In recent months, local bureaucrats have held their tonguesand their breathwhile Metro Finance Director David Manning probes their departmental budgets for fiscal excess and irresponsibility. But a brouhaha involving accusations of personal threats and scare tactics may signal the start of a Manning backlash.
Larry Ashworth and Leighton Bush, two prominent members of Metro’s Employee Benefit Board and its related investment committee, are claiming that Manning has conducted an organized campaign of intimidation against officials who don’t support his initiatives. No stranger to controversy, the Benefit Board administers pension, health care, and disability payments to past and present Metro employees. That board members now are bickering with Manning isn’t reassuring to the nearly 20,000 employees and pensioners.
”In my opinion, David Manning is a dinosaur,“ says board member Larry Ashworth, who was appointed by former Mayor Phil Bredesen. ”He’s from the slash-and-burn days. But you just don’t go in and roll over people anymore.“
Replies Manning, ”Obviously we disagree about some important investments, but I don’t know why he would make those accusations other than the fact that we just disagree.“
The skirmish has been brewing since last September, when Mayor Bill Purcell appointed Manning as finance director, a position that gave him an automatic spot on the Benefit Board and its four-member investment committee. Almost from the beginning, Manning and Ashworth clashed, specifically over the board’s arrangement with the Paine Webber brokerage firm.
Manning claims that the board’s relationship with Paine Webber is an inherent conflict of interest since the firm advises the board on investments, then earns a commission for trading the board’s stock. Manning suggests that Paine Webber’s double-duty inhibits the firm from offering independent financial advice.
Ashworth, who chairs the investment committee, deflects criticism of the board’s investment fund by noting that its 29-percent return is among the nation’s highest.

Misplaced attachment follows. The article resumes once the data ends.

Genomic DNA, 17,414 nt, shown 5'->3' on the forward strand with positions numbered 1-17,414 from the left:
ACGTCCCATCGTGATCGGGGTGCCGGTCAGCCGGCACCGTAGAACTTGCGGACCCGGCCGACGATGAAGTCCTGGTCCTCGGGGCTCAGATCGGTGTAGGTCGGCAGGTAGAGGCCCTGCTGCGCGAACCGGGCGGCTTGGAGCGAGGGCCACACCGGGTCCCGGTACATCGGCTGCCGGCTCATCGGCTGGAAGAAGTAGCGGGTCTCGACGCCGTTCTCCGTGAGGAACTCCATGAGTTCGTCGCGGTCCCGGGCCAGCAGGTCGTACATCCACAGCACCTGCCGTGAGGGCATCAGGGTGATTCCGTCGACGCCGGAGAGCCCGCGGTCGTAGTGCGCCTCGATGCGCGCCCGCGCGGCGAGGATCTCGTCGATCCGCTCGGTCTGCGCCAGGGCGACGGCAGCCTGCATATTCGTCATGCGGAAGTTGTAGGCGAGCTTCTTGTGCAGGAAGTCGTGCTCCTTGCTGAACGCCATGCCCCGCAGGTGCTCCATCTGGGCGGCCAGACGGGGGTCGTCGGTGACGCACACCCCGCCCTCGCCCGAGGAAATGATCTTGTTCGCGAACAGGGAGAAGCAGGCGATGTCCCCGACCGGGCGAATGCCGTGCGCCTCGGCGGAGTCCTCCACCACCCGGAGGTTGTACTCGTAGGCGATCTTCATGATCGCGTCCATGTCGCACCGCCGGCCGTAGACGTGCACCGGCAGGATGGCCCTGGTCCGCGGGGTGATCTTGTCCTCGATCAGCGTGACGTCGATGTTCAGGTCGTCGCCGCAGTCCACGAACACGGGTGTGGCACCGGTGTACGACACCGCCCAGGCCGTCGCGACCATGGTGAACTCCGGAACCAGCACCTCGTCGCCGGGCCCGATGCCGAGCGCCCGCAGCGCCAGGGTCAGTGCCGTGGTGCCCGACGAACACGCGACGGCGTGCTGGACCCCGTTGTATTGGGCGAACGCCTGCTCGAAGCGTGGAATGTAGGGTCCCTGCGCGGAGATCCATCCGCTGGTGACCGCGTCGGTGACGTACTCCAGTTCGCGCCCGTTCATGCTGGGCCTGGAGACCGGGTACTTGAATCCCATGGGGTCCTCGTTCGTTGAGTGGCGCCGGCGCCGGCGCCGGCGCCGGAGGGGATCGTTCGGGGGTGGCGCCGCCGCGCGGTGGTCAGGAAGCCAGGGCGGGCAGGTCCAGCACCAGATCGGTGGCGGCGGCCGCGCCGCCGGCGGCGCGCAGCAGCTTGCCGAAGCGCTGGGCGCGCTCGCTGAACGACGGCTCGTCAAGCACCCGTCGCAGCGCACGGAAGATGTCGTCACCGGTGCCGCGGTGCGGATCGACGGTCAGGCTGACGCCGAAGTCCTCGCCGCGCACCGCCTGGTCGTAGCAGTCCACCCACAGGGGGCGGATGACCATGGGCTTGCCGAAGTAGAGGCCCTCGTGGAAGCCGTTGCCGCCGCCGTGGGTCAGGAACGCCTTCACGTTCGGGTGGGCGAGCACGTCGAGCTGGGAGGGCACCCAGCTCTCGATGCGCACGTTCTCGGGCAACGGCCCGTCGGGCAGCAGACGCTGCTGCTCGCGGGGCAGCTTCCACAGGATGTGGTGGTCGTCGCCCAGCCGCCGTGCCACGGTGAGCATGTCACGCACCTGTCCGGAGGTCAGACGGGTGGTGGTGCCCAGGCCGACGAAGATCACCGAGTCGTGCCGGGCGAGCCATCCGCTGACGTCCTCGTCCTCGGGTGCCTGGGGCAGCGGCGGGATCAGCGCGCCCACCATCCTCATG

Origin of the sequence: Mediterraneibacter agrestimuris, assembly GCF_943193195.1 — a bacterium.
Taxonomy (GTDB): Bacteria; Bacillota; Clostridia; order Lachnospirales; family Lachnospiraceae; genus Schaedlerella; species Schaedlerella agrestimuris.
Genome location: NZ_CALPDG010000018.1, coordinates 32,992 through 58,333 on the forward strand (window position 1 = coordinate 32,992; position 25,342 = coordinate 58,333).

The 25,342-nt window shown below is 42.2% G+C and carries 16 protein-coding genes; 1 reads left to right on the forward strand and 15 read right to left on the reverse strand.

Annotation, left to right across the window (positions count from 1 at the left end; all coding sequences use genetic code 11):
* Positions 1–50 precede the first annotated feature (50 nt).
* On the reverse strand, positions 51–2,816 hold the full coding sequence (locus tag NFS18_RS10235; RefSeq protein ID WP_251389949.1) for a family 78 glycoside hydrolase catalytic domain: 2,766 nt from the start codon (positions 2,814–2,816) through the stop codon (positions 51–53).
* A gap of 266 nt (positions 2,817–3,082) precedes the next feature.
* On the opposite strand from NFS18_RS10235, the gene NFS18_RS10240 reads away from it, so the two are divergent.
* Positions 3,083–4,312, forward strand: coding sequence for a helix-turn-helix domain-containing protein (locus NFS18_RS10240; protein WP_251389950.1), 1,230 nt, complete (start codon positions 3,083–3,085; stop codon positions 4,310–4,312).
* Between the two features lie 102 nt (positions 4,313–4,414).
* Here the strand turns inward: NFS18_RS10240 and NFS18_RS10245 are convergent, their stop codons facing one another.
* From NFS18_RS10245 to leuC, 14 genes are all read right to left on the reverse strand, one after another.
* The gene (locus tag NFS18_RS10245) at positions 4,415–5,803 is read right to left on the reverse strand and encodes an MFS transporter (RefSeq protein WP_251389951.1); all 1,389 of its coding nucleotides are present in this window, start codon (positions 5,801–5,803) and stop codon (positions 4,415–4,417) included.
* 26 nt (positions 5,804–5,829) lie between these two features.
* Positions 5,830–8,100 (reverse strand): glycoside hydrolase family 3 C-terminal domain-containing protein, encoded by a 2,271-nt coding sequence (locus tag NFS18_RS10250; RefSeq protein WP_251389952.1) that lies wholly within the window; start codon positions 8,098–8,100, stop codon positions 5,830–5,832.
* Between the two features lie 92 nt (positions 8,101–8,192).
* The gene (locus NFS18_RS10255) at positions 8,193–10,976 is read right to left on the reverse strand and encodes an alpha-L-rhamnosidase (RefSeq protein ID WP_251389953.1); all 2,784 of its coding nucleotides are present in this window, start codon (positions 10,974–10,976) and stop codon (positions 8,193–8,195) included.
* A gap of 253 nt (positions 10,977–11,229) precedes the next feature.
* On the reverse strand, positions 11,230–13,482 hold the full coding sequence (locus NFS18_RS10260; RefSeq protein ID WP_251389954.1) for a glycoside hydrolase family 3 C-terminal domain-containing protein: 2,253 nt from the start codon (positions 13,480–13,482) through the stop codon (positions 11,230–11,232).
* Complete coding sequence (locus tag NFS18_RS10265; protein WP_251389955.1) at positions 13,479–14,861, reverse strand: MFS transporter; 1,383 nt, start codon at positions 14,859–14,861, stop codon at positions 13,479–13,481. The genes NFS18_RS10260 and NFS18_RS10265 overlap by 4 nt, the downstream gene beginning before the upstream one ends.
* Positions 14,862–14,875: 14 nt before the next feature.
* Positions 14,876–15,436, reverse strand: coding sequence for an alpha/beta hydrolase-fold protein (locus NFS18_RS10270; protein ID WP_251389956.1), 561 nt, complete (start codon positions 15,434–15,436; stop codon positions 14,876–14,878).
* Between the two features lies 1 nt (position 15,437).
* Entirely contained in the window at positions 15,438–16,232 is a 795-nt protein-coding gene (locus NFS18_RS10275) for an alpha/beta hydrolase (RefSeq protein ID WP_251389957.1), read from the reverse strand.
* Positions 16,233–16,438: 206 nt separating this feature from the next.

The two haven’t engaged in the loftiest of debates. At one meeting after Manning lectured his fellow board members, Ashworth, a scrappy East Nashville native and practicing personal-injury attorney, told him, ”We didn’t just get off the turnip truck.“
Last week, Ashworth escalated the disagreement into a knock-down, drag-out alley fight. During the meeting, Manning succeeded in dumping the board’s long-term fund manager. Afterward, Ashworth distributed a set of notes suggesting that he and other board members were victims of intimidation.
”In the last couple of days, several of us have been threatened that our reputations and careers would be ruined and that our families would be embarrassed if we failed to do what we were told,“ the document stated.
In an interview with the Scene, Ashworth wouldn’t say whether Manning was behind the threats. But he might as well have said it. Talking about Manning, he said, ”I don’t think it helps to try to intimidate people.“
Ashworth was especially infuriated at a recent opinion from the Metro Legal Department that helped Manning’s cause. The Legal Department ruled that the city’s contract with Paine Webber isn’t valid. Ashworth says the opinion makes no sense since representatives from the Legal Department were present at the Benefit Board meeting when the original contract was signed.
”When that opinion came out, this was my first indication that these people are going to try to make good on their threats,“ he says.